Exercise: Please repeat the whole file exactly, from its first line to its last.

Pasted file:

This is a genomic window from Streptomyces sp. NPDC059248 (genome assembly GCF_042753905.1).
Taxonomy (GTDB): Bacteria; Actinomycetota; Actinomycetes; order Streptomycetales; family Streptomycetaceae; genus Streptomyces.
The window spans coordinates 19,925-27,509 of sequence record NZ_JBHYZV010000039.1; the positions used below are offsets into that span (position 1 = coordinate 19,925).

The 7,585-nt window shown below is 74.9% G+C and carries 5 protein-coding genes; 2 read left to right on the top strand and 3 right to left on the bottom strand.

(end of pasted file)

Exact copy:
This is a genomic window from Streptomyces sp. NPDC059248 (genome assembly GCF_042753905.1).
Taxonomy (GTDB): Bacteria; Actinomycetota; Actinomycetes; order Streptomycetales; family Streptomycetaceae; genus Streptomyces.
The window spans coordinates 19,925-27,509 of sequence record NZ_JBHYZV010000039.1; the positions used below are offsets into that span (position 1 = coordinate 19,925).

The 7,585-nt window shown below is 74.9% G+C and carries 5 protein-coding genes; 2 read left to right on the top strand and 3 right to left on the bottom strand.